Are you tired of eating foods that don’t agree with your stomach? Digestive issues can be unpleasant, but we’ve all experienced them at some point—after all, it’s part of being a human! Your gut microbiome is an incredibly complex system, and it can feel difficult to fully understand it. But with a bit of extra knowledge and a trip to the grocery store, you can be well on your way to relieving your symptoms.
Our Naturopathic Doctor, Dr. Saira Kassam, is an expert when it comes to digestion. Through lifestyle changes, blood work, stool testing and food sensitivity testing, she helps patients improve their gut health from the inside out. When it comes to keeping your gut in check, incorporating easy-to-digest foods is a great place for anyone to start. We interviewed Saira to hear her top 8 recommendations, but first, why do certain foods cause those not-so-pleasant symptoms to begin with?
Getting to Know Your Gut
When you hear the word bacteria, you might assume all forms are bad. The truth is that both ‘good’ and ‘bad’ types exist, and your gut needs both in order to function.
“There’s a very delicate balance between intestinal flora in the digestive system when it comes to unfriendly and friendly bacteria,” Saira explains. “The role of that bacteria in the gut is to absorb vitamins and minerals, help to regulate hormones, make sure your immune health is where it should be, and regulate/remove toxins that shouldn’t be there.”
Ideally, the number of bacteria in your gut should be 50% friendly and 50% unfriendly. But when you have an imbalance, issues can start to arise. “It can be upset or disrupted by things like stress, processed foods, lots of caffeine, or long-term use of medications,” she says. This is why it’s important to eat foods that help you maintain that diversity. Balanced bacteria = happier gut! So, which easy-to-digest foods should you add to your cart?
It might not be the most popular food, but sauerkraut can do wonders for your gut. “Sauerkraut is a really probiotic-rich food. It helps to increase diversity of the gut, and that diversity will dictate the balance between friendly and unfriendly bacteria,” Saira says.
Probiotics are otherwise known as ‘healthy’ forms of bacteria and yeast. They can help to improve your immunity and maintain a healthy pH in the gut.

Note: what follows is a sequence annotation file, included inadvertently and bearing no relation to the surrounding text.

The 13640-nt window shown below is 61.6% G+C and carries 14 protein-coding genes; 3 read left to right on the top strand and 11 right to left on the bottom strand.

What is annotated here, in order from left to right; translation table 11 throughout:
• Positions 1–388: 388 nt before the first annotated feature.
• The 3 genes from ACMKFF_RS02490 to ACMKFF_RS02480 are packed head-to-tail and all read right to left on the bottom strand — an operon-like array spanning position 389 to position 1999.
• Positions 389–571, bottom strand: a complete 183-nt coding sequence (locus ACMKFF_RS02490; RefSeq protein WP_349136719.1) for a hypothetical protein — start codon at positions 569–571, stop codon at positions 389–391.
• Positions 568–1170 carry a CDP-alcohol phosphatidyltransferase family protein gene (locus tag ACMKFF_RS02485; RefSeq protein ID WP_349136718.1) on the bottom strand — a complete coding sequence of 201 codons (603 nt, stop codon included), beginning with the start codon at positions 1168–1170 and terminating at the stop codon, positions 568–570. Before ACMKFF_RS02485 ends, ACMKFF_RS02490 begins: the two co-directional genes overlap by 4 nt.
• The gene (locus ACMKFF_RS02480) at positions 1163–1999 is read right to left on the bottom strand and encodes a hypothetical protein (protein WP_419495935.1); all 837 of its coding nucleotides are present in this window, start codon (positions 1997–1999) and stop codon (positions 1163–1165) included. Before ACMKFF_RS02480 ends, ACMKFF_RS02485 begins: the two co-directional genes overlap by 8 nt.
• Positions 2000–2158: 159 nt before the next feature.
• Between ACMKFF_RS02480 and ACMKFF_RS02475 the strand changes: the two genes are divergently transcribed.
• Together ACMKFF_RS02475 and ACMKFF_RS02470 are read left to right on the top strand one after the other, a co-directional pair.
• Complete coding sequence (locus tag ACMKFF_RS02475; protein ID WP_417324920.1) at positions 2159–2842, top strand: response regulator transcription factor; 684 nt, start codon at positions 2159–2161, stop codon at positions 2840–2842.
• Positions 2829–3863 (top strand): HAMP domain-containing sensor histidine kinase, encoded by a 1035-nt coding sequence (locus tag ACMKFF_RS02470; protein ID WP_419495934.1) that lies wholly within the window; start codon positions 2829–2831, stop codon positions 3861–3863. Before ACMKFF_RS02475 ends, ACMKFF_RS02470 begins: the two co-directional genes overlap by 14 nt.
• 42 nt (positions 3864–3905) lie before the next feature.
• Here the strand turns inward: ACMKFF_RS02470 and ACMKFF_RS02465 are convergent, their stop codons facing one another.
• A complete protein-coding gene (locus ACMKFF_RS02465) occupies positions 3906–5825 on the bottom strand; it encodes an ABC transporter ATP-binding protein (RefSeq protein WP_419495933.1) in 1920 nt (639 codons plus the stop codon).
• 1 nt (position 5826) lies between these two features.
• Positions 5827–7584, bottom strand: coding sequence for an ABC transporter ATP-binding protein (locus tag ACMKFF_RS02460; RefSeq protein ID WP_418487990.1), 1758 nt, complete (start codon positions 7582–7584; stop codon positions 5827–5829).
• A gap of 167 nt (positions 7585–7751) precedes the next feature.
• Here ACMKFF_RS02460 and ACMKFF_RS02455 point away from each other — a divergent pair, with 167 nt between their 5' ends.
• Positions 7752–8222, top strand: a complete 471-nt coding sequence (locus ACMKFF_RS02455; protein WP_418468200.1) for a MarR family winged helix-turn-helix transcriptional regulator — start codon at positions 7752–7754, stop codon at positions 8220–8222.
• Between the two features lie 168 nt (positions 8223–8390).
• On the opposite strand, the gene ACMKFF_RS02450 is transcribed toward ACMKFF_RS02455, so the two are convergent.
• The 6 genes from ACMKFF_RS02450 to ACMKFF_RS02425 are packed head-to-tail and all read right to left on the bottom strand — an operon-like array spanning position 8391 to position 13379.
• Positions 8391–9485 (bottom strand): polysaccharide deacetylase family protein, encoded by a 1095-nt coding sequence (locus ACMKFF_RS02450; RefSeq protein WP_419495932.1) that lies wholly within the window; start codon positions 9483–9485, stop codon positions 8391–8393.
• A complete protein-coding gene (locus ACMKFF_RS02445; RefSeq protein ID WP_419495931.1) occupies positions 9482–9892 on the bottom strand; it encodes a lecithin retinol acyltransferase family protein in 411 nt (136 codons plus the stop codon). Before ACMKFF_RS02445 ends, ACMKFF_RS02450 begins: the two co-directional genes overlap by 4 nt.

Kombucha seems to have grown in popularity in recent years. Many retailers—even corner stores and coffee shops—offer different brands and flavours, and there’s plenty of local brands to choose from. Not only is kombucha delicious, it’s a great option for improving your digestion.
“Kombucha is used by the friendly bacteria in the gut to provide energy for those gut cells,” shares Saira. It’s rich in probiotics just like sauerkraut, so it’s worth adding a bottle (or two!) to your grocery cart.
We’ve covered what probiotics are, but have you ever heard of prebiotics? Essentially, they are a form of carbohydrate that humans are unable to digest. When we consume them, prebiotics act as food for the probiotics in our gut which helps promote more friendly bacterial growth.
Asparagus is an excellent way to get prebiotics in your diet while also upping your vegetable intake. Try it roasted in the oven with some olive oil and spices for an easy-to-digest dinner side.
“Cabbage is really high in L-Glutamine, which is an amino acid that helps to maintain the gut integrity. It helps increase the mucous layer in the gut, which is meant to be very protective,” explains Saira.
If your gut cells don’t have food, the bacteria will eat away at that lining and mucous. As a result, the delicate balance in your gut can be disrupted. Try adding cabbage to soups, stews, or spring rolls!
5) Ground Flax Seeds
This one is easy to incorporate into any diet and comes with a number of impressive health benefits. Flad seeds are high in Omegas, which are anti-inflammatory, and they’re also high in fibre which helps the digestive processes move along more easily.
“Fibre is fermented by the gut bacteria, which is converted to short-chain fatty acids, which again is energy for those cells,” Saira says. “And short-chain fatty acids are also anti-inflammatory.”
Reach for ground instead of whole flax seeds so you absorb the nutrients more easily. You should also keep them in an air-tight container in the fridge to avoid them going rancid.
6) Chia Seeds